A few weeks ago I was sitting by the sea on the beautiful Devon coast. The day was bright, the sky magnificent blue. Meditating in that classic liminal space (where land and sky and sea meet) I took a breath of the Magical Aire. The traditional short-duration but richly decorated visions followed. Returning to awareness of my Self upon the shore, I was shown (as I was digging the spirit paradigm at that moment, though of course I might equally say ‘made up in my head’) a simple technique which I’d like to share.
One of the most powerful allies when working with these spirits is the sense of gratitude. We recognise that we are blessed to be able to have these potentially moving, healing, insightful, sometimes difficult and often exquisite experiences. What is important to understand here is that this orientation of gratitude to what is going on is quite genuine. And it’s simultaneously true that this attitude is a tactic which we, take-no-prisoners chaos magicians, are quite happy to adopt because it gets us what we want (insight, healing, power etc etc).
So having come out of my trance I wanted to recognise the sacredness of this experience. To write back into my unconscious my gratitude for the insights granted to me and to pave the way for future experiences of liberation.
Acknowledging the Triple Sangha
After a powerful moment of ritual (with or without medicines)…
Hold the hands in prayer position on the crown of the head. Bring attention to the lineage of gurus who have allowed you to get to this moment in your own spiritual development. Depending on your style you can imagine the sandals of your guru on your head, and their guru on top of them. A great line of teachers stretching into the sky. You might instead choose to imagine this as a community of Stars above you. All those wise people, cunning folk, shamans, explorers and many others who, now, in the past and in the future, have been engaged with the philosophies and techniques of magick. There may be particular teachers, living or dead, that you want to bring your attention to in this moment. This act recognises that we are part of the sangha of these practitioners, in all their myriad forms and traditions.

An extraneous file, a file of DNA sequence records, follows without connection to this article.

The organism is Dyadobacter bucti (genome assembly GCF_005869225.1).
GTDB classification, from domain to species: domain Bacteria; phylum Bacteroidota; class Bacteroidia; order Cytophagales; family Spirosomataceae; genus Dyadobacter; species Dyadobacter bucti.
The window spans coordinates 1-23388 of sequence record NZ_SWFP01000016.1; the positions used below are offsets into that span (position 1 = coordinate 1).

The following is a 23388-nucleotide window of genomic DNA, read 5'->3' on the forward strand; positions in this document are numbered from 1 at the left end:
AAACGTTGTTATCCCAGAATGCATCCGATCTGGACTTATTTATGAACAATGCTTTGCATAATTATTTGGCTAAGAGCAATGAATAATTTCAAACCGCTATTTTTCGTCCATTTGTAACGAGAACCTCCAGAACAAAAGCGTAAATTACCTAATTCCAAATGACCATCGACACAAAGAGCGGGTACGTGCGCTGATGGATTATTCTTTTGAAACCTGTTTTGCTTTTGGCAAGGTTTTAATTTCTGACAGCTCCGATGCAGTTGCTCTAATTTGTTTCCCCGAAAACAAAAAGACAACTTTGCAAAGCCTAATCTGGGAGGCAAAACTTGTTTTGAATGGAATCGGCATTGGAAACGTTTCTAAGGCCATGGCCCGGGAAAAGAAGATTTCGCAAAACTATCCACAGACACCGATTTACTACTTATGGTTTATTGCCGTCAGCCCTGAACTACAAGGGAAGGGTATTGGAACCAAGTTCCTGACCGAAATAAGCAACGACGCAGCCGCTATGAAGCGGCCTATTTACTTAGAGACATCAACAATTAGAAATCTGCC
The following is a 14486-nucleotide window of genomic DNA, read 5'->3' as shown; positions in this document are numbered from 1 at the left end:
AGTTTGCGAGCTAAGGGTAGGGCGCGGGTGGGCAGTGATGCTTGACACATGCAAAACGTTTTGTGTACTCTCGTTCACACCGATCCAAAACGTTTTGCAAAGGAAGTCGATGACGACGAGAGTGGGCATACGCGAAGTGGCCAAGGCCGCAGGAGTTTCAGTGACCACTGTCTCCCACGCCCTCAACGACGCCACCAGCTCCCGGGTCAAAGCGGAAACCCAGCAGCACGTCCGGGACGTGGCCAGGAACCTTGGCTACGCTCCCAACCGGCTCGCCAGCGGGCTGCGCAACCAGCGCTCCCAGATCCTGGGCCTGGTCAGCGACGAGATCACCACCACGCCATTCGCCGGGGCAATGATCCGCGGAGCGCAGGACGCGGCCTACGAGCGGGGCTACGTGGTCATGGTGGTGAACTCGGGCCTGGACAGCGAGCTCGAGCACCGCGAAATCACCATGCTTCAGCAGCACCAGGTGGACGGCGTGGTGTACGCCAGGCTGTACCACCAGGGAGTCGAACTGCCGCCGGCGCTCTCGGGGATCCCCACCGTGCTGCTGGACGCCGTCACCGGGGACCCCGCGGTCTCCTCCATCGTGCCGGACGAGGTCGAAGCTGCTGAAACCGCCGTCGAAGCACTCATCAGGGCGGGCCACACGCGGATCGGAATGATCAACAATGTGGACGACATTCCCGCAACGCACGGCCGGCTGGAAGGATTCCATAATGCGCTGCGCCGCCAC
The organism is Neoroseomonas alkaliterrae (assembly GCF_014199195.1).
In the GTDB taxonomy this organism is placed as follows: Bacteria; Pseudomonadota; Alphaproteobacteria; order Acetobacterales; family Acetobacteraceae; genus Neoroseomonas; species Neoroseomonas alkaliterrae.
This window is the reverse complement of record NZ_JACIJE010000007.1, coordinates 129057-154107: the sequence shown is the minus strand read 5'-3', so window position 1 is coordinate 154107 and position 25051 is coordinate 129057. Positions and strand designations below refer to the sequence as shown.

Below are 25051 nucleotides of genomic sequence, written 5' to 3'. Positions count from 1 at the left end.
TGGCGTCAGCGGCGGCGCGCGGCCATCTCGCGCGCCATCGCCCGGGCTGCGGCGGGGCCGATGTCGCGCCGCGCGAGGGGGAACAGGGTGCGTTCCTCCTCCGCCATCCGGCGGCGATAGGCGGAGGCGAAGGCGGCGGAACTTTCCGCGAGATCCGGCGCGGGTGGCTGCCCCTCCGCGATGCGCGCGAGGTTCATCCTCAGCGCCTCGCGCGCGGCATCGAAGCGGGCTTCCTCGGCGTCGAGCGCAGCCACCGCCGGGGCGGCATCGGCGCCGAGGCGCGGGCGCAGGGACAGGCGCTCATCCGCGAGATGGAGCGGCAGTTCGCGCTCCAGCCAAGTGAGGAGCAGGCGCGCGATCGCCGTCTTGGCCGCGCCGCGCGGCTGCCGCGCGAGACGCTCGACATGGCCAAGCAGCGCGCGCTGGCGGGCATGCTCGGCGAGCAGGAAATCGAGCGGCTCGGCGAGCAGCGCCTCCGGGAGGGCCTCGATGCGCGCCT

Next, move the hands in prayer down so that the thumbs press on the Ajna chakra. With this movement bring attention to yourself. You may think of this as the unique and indivisible diamond Atman of your existence. Or you may imagine the self as being the confluence of many forces, acting in the past, present and future. You might wish to pay attention to yourself as a ‘conspiracy of selves’ or to recognise your own unique narrative (or a combination of all of these interpretations of the Self). In this moment we pay homage to us – our individuality and sense of identity.
Finally the hands are held in prayer at the heart. Bring attention to those beings that support you. Those who love and care for us, who feed and nurture us. This could include humans and other creatures we love, what we eat, the air we breath and even people and situations we find difficult. However the key focus here is on the sense of being loved and cared for. This a moment for appreciating those aspects of the universe that provide us with this sense of being valued.
For some rites this act of giving thanks does the same job as the traditional banishing ritual. The usual rules apply. Having spent as long as you need to with this practice go and do something else. Let your awareness of acknowledging these blessings fade into the background reality of your daily life.
I remember a time when I was one of those mages who was too “cool” to have or express any sort of gratitude or appreciation. I’m happy to have moved beyond that. A fair amount of my “smaller” magikal practices involves a moment of silence before meals, to appreciate that I have food to eat, occasionally drawing up lists of things I am grateful for (porn on the Internet tends to go on the list a lot), and just generally stopping and consciously being appreciative whenever something good comes my way. Also, minimizing my complaints. No big surprise that as my gratitude increases, my complaints diminish.
The video below has relevance to this blogpost…
Tim Minchin Occasional Address and Honorary Degree of Doctor of Letters